This year, promoters learned from the crowd’s occasional boredom and tweaked the opening night’s arrangement to a “Write the Night” series. It would give the ticket-buying public a chance to select the set for Built to Spill, Tortoise, The Jesus Lizard, and Yo La Tengo. It no doubt livened up the performances, but it also served as a barometer for the acts to see which songs fans cared about most. And while The Flaming Lips weren’t part of Friday’s festivities, the band vowed to follow the same format during their Sunday evening gig.
Had I bought my ticket, I would have voted for “Do You Realize??” – twice, if I could find a way to punch multiple tickets. In years past, it would have been shooting any indie credibility in the foot. Rushing to a computer to gleefully X the box for a song featured in a Land Rover commercial isn’t exactly the stuff that hipster dreams are made of. But I didn’t care, and after the week my family went through, I just wanted to remember how great it was to be there. And I wanted to see 49,000 other people realizing the same thing. For my vote, there’s no better way to do that than hearing the Oklahoma ensemble play its biggest song.
But for all the strides that the Friday criteria made this year, the Saturday sets provided more bang for the buck. Up from four bands to 18, the fest’s second day didn’t feature an act that drew upon years of loyalty the way Built to Spill had the night before. However, there were moments that were close. Much like Animal Collective – which headlined Day No. 2 last year before garnering breakout notoriety – New York’s The National packed a ruckus set to cap the second night. The brooding rockers were one of their borough’s many representatives. Yeasayer, Pains of Being Pure at Heart, Matt & Kim, The Antlers, Grizzly Bear, and Vivian Girls all also call Brooklyn home. The Walkmen, Pharoahe Monch, and Cymbals Eat Guitars reside not far off in NYC, too.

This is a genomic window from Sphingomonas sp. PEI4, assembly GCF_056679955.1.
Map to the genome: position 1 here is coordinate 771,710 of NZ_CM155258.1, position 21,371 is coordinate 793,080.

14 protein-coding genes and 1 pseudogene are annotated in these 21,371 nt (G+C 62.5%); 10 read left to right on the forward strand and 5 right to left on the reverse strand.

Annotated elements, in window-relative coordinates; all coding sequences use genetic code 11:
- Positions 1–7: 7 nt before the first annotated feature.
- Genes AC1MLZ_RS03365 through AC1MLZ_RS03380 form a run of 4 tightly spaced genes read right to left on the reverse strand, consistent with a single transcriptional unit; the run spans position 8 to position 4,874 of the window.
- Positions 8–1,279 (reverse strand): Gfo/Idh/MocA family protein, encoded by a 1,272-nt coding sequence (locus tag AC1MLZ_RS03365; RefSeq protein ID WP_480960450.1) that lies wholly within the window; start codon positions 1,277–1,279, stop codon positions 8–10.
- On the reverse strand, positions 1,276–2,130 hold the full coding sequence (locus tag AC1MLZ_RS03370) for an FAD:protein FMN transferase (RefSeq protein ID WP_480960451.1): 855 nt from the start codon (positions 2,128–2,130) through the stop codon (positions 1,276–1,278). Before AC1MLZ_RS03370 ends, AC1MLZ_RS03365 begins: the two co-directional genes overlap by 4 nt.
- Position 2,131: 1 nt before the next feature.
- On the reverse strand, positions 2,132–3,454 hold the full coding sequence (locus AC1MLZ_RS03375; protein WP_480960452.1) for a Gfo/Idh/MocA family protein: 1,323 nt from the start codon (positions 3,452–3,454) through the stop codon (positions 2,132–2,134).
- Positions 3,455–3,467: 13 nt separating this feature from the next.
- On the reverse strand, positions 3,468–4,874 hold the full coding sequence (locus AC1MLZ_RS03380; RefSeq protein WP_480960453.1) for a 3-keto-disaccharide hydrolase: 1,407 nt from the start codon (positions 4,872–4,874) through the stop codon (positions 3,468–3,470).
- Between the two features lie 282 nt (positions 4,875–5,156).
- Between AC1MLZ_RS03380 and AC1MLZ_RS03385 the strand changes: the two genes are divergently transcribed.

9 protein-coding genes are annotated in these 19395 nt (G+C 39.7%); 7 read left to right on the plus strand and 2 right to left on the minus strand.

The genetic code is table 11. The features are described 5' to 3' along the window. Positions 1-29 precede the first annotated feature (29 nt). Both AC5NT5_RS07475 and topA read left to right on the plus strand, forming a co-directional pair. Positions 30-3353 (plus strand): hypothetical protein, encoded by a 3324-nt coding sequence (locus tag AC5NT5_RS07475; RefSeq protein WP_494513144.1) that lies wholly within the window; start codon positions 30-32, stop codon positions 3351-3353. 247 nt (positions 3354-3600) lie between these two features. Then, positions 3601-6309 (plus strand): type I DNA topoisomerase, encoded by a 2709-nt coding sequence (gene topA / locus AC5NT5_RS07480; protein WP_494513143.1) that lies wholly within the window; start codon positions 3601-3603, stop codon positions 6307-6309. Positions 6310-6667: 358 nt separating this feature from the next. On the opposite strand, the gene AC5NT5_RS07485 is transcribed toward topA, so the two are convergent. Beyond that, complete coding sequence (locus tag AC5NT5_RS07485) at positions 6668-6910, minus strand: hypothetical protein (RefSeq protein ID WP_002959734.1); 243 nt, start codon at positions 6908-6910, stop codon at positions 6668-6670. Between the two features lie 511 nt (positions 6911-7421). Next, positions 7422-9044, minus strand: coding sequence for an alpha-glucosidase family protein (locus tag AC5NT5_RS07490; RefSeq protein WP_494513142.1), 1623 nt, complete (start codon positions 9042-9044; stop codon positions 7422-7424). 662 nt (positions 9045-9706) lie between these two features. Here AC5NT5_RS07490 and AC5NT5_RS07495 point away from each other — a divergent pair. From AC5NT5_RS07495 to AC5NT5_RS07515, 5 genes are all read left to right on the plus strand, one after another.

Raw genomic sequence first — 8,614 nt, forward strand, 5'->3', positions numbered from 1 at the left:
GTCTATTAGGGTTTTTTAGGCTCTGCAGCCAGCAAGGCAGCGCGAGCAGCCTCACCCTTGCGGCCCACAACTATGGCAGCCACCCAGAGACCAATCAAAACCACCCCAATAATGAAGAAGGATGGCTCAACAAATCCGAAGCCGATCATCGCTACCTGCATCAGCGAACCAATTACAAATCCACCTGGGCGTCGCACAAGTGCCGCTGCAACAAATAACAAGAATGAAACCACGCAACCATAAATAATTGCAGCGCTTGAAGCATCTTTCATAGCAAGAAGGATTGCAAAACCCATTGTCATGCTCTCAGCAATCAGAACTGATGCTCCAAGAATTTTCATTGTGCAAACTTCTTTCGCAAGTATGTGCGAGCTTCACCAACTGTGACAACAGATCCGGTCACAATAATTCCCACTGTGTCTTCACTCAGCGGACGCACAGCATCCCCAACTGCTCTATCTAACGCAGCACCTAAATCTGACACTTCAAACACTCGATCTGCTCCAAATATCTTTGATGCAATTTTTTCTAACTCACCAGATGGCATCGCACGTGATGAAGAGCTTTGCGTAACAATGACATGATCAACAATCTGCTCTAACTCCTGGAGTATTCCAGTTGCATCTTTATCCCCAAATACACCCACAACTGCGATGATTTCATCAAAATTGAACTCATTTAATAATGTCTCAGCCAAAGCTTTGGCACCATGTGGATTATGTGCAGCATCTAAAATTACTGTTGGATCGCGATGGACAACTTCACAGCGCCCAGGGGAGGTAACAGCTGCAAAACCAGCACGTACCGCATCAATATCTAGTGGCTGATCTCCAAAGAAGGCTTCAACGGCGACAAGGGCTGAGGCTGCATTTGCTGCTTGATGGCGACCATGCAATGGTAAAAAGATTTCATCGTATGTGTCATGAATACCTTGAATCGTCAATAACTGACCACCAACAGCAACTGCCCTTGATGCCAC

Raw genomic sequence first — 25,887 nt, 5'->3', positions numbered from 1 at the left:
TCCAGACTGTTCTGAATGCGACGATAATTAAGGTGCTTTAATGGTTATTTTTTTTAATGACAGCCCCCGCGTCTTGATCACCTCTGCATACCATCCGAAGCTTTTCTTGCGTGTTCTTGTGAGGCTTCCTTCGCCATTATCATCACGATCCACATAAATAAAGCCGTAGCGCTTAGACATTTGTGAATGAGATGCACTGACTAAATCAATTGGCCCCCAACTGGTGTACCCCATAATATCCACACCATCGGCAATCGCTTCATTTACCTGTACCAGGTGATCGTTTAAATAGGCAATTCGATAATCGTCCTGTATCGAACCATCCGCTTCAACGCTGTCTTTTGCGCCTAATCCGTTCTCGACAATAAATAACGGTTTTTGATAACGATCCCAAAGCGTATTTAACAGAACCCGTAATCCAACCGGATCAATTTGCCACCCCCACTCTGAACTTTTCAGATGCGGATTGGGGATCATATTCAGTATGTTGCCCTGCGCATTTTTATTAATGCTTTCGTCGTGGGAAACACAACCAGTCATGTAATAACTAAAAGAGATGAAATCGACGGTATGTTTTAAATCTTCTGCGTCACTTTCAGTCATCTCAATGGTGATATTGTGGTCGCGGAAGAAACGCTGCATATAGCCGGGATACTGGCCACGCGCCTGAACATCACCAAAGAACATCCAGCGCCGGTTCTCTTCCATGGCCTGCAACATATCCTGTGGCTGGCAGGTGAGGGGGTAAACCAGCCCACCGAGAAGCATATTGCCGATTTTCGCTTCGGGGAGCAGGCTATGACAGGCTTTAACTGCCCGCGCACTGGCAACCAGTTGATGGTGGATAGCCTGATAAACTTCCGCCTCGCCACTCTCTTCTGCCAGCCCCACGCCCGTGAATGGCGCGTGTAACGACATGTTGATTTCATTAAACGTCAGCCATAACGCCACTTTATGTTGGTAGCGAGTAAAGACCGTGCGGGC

Chicago might have been where Pitchfork made its name, but Brooklyn is where it sets up shop today, and the East Coast bias felt more like ESPN’s coverage of a Red Sox-Yankees series than a rock show. Whether it was Grizzly Bear swooning its way through this year’s highly lauded Vecktamist or Monch controlling the crowd with his throwback, retro-soul raps, the Second City turned into The Big Apple for a chunk of the three days.
Yet, it also turned into Atlanta when rock ‘n’ tumblers Black Lips boozed their way through a vicious set of Nuggets-era tunes. It was France, during M83’s blistering set of dance-savvy tunes that left the crowd yearning for a European open-air rave. It was Portland, Ore., when The Thermals time-warped back to the mid-1990s by covering Sonic Youth, The Breeders and Green Day’s “Basket Case.” It was … well … whatever planet Ponytail members secretly live on when the bizarre, noise pop foursome turned the auxiliary B Stage into a series of yelps and howls.